Support for holding buttons

edited February 2013 in Help request
What's the best way to go about detecting and reacting to buttons being held down?

The situation is trying to emulate repeating keys in a C++ function.


  • edited February 2013
    There's life here, yey! =)

    Well, it all depends on what exactly you want to do, cause I can think of a few different ways of doing things for different purposes. Could you be a bit more specific?
  • edited February 2013
    I guess I missed the edit, sorry! ^^

    So, repeating keys could easily be handled with a timer.
    The logic: when the key's first pressed (IsActive + HasNewStatus), you add a global timer with the input name as payload.
    In your callback timer, you check if the input is still active, if yes, you act (you can send an event or do anything you need to do) and you re-add the same timer with the same payload.

    An alternative would be, when first adding the timer, to do it with infinite number of calls, and remove it from inside the callback when the input is inactive. Your choice! :)
  • edited February 2013
    Which one is more efficient?
    And yeah, I've noticed it's been quite dead here. I mean, I haven't been here because of school. But I'm resolving to make more time to work on my game instead of playing other peoples'.
  • edited February 2013
    There isn't any real performance difference between both choices.

    However the first approach (where you re-add the timer manually from within the timer), allows you to use different time intervals for the first time and the subsequent ones, like key repetition is usually done (first delay being much longer than subsequent ones).

    Not sure why the forum has been dead silent recently, but that's often how things are around here: there are waves of questions followed by periods of silence. It's just been longer than usual. :(

    I wrote the code for a new tutorial (actually two, but one is supposed to be simpler and referenced from the TexturePacker website soon): it show how to use the new resource module, how to extend resource types (in the example I show how all resources can be now easily loaded from ZIP files, for example) and some examples of more complex interactive timeline tracks.
    I'll advertise it in a day or two via the new dev mailing list but if you're curious, it's all here:

    The simple one having a classic but still cool background wormhole effect shader:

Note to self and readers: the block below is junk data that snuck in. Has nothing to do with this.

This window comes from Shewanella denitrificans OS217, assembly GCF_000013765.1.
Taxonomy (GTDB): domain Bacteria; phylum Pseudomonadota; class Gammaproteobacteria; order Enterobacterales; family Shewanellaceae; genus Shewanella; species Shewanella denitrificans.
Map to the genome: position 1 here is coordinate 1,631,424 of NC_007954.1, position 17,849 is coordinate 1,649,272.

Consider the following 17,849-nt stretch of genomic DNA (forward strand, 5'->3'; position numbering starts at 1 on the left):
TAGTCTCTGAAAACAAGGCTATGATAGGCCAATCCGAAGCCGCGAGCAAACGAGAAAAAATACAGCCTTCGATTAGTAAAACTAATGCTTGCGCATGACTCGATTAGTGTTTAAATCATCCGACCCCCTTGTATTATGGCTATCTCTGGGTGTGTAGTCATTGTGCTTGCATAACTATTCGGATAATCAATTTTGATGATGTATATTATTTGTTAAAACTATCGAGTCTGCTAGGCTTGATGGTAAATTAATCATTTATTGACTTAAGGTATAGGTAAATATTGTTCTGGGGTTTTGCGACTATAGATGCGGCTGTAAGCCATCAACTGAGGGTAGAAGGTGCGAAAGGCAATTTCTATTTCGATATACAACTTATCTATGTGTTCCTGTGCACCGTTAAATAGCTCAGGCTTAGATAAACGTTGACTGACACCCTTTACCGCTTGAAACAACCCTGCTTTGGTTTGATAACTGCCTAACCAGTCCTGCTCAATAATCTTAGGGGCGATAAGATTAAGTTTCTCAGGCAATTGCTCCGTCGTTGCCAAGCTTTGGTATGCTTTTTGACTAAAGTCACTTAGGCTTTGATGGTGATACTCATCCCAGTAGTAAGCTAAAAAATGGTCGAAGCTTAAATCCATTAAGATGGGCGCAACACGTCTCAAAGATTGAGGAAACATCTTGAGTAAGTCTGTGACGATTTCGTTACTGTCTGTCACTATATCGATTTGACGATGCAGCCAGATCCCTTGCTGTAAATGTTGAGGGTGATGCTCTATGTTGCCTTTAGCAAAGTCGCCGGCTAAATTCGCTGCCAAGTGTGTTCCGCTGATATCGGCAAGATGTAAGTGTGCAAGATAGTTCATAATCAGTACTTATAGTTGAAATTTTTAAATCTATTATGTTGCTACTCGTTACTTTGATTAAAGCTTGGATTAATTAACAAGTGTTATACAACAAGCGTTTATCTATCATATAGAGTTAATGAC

Let me know if you have any questions. :)
  • jimjim
    edited February 2013
    Hello everyone, the forum is silent but not dead, I check it once in a while. My final exam starts from tomorrow, after that I can have all the time I need to experiment with things :) And good to see zip file in action, just out of curiosity does it support encoded zip or password protected zip ?? Also new resource system seems much cleaner. Nice work iarwain ;)
  • edited February 2013
    Hey Jim, nice to see you around.

    Best of luck for your finals, then! :)

    As for the tutorial, the goal is not so much to support ZIP file for others to use rather than showing how easy it is to add support for different resource types.
    If you look at the .cpp file, you'll see that adding support for a new type of resource is pretty easy.
    In there, I'm using Rich Geldreich's wonderful miniz (, which doesn't support encryption.
    If you want to be able to support encrypted zip, you can follow the same steps I did in the tutorial and use a different library.
    I chose miniz for the tutorial as it's contained in a single file and extremely easy to learn&use, perfect for a tutorial! :)

    That being said, I'd recommend going for a different archive format than zip if you want to use encryption, encrypted zip files are notorious to be easily crackable. :)
  • jimjim
    edited February 2013
    Custom file archive is always a secure option, it might not be relevant but is it possible to load my resources while playing an animation. Can I do this using orx's default resource loading or I have to implement my own resource that will load data in small chunk or any other way?
  • edited February 2013
    Well it depends what you mean by "while playing an animation". Providing your own resource type won't change "when" a resource will get loaded, just "how".

    You can of course load the resources yourself (asynchronously, for example), using the orxResource API, and make them available to orx, but that requires a good understanding on how the resources are used internally.

    What is it precisely that you'd like to achieve? One day I'll probably support async loading/streaming, but it's not something that will likely happen soon.
  • jimjim
    edited February 2013
    Sorry I was not clear enough, I was talking about playing a loading animation while the resources are being loaded, what we see in most of the games. Like a loading bar, the bar will be 100% if all the resources are loaded. Kind of flash pre-loader.
  • edited February 2013
    I'm afraid we completely derailed that topic! :)

    Jim, the easiest way of doing this while not having to fiddle with multi-threading is to keep a list of the resources you want to load (either per level, per menu or all the resources if you think they'll all fit in memory), go over that list 1 or 2 items per frame and asks for their creation (orxTexture_CreateFromFile, orxSound_LoadSample, etc...).

    This way orx will continue to work and update whichever animation/status bar you display on screen, and you load your resources one step at a time every frame.
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